Wild Garlic Pesto

Wild Garlic Pesto

Spring is well underway. It’s a great time of year and it brings tasty veg with it, some of my favourites like asparagus, jersey royals and purple sprouting broccoli. Spring is also home to those few weeks a year when you can get wild garlic!

Since I found out about it, every year I go and pick some. This weekend it was lovely and sunny and while up early walking Dexter the dog, I foraged for some wild garlic to cook with.

Wild Garlic

I’ve seen it being sold in green grocers this year, don’t waste your money! Just go for a walk in whichever woods are closest to you and the chances are pretty good that you’ll find some. Though if you’d really rather buy it, I’ll sell you some! Anyway, how to find it, you’ll know it’s there because of the definite garlicky smell that comes with it. Look for a covering of long green leaves, and later in the season there will be little white flowers too. The leaves are at their tastiest if you pick them before the flowers open, though it’s still alright to eat after, and the flowers are edible too.

Be careful when you’re out looking for it, don’t confuse it with Lily of the Valley, that’s poisonous! If you’re unsure just crush the leaves between your fingers and you’ll smell the garlic, if you can’t smell it, put it down! So, pick the leaves and, if they’re there, pick some flowers too. Don’t be greedy and take too much! The leaves won’t keep for ages in the fridge, so it’s best picked on the day you plan on using it.

Wild Garlic

It goes without saying, but make sure you give it a rinse under cold water before you use it! There’s lots of things you can do with wild garlic, whiz up the leaves with some olive oil and drizzle over anything, like roasted veg, pasta, salad, use it to dip bread in, and you can freeze the flavoured oil, it’s best done in ice cube trays then you can just pop it into a pan to warm up when you fancy it. You can also wilt the leaves like you would do with spinach. Or don’t cook it and add the finely sliced leaves and flowers to salad.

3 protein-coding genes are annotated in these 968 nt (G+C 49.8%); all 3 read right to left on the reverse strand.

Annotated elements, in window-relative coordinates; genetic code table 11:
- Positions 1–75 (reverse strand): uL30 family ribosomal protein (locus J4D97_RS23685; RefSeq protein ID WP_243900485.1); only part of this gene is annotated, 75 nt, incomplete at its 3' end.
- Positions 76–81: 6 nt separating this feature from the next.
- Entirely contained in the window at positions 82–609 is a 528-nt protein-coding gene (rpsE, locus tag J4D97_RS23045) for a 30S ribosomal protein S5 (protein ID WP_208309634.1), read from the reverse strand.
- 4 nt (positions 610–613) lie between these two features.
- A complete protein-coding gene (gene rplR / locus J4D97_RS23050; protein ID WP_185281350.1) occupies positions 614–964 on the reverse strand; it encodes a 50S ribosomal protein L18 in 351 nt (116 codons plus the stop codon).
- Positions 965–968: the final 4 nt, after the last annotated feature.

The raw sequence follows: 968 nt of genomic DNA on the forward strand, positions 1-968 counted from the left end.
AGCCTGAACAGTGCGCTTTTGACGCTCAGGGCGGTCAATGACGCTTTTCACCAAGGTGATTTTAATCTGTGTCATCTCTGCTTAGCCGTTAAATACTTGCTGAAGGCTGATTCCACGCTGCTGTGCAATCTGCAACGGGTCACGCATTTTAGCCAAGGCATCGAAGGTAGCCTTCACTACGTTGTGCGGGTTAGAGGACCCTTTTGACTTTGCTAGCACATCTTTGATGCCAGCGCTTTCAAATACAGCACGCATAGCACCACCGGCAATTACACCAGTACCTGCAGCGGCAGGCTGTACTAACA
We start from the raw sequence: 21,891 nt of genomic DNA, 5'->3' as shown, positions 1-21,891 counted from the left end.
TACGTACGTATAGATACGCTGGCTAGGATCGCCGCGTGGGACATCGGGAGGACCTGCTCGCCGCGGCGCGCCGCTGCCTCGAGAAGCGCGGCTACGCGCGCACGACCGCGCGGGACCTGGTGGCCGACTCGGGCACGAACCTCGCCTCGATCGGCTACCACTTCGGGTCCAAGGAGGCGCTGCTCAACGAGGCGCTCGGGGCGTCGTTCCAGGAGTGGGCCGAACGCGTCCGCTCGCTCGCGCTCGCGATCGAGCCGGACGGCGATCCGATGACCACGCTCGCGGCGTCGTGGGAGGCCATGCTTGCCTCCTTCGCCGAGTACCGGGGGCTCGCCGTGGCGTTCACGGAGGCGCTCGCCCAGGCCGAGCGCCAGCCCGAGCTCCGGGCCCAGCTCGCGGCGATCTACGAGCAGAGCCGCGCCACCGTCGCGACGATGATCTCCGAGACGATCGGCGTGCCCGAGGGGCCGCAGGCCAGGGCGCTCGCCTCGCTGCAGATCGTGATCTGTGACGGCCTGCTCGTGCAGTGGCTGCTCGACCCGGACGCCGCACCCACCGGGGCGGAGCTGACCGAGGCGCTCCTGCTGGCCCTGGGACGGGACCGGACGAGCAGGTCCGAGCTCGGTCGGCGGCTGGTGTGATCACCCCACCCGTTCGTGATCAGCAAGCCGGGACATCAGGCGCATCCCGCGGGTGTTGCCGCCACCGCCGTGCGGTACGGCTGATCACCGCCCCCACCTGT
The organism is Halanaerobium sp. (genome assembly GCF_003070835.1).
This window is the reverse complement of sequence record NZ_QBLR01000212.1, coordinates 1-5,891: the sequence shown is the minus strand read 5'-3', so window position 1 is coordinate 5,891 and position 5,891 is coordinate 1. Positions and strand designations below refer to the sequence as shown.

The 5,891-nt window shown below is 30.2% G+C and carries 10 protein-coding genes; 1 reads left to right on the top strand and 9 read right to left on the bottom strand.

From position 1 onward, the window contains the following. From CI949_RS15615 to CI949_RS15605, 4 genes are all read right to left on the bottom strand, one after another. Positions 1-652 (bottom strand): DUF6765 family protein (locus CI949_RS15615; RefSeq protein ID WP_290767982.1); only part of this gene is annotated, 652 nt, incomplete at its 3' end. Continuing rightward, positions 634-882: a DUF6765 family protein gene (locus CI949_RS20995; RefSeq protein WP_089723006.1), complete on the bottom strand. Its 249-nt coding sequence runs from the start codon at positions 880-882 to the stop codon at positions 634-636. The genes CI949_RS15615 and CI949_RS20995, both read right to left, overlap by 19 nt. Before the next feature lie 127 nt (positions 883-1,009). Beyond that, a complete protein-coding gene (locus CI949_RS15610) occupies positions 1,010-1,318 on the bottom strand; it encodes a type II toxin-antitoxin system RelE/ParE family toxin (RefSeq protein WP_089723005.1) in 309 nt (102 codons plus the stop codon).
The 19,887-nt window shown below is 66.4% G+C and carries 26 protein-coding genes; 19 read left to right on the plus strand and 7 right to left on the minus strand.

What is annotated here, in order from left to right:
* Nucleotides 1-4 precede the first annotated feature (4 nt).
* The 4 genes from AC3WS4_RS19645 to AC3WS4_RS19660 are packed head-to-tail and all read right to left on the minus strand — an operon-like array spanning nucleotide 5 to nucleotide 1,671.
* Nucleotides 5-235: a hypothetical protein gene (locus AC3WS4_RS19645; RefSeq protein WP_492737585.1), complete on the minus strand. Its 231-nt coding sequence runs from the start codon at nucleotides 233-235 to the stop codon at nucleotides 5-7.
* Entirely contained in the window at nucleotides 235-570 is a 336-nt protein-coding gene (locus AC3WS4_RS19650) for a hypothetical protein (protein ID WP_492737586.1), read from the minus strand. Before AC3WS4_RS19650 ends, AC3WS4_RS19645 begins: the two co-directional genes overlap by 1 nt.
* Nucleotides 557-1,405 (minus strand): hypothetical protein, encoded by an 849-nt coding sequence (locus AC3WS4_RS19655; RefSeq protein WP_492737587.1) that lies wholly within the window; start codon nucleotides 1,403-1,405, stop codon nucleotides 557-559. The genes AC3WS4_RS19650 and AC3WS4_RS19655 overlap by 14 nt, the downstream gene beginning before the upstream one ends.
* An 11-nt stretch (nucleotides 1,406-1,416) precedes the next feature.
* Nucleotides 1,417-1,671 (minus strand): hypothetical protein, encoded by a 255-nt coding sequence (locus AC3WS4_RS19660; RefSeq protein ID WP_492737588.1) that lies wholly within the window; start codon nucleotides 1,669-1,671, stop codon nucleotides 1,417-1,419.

This time I opted to turn the leaves into pesto. Easy to make and it keeps in the fridge for a couple of days. It’s not an exact science, you might need to add a touch more oil or lemon or salt, just make it to your taste, but here’s the general gist for what you’ll need and how to make it…


2 handfuls of wild garlic leaves
1 lemon (you just need the juice so zest it and add that to something else another time)
1 handful of walnuts (or whatever kind of nuts you have, within reason, I’m not sure those chilli peanuts in the back of your cupboard would work!)
Extra virgin olive oil

(these clearly aren’t technical measurements, I did say it was the general gist of a recipe!)

Add a couple of tablespoons of oil, you might find you need to add more, just see how you go. Blitz everything, in a blender, with a stick blender, or in a mortar and pestle, to the consistency you like, adding oil as needed and seasoning to your taste. That’s it. I said it was easy!

Add it to pasta, on a pizza, use it as a dip, have it on a sandwich, use it however you fancy.

Happy foraging!

Wild Garlic Pesto


  1. Ellanor Aquitaine · April 12, 2017

    Sounds delicious! Do you know if wild garlic grows everywhere?

    Liked by 1 person

    • BeckyJC · April 12, 2017

      Thanks! It grows across most of Europe, in the same sort of conditions as bluebells. Hope you find some!

      Liked by 1 person

      • Ellanor Aquitaine · April 12, 2017

        Wonderful. Will be sure to have a look then! I have been craving wild garlic for so long now .. 🙂


  2. sigmalfa · July 28, 2017

    Yummy.. surely going to try this..

    Liked by 1 person

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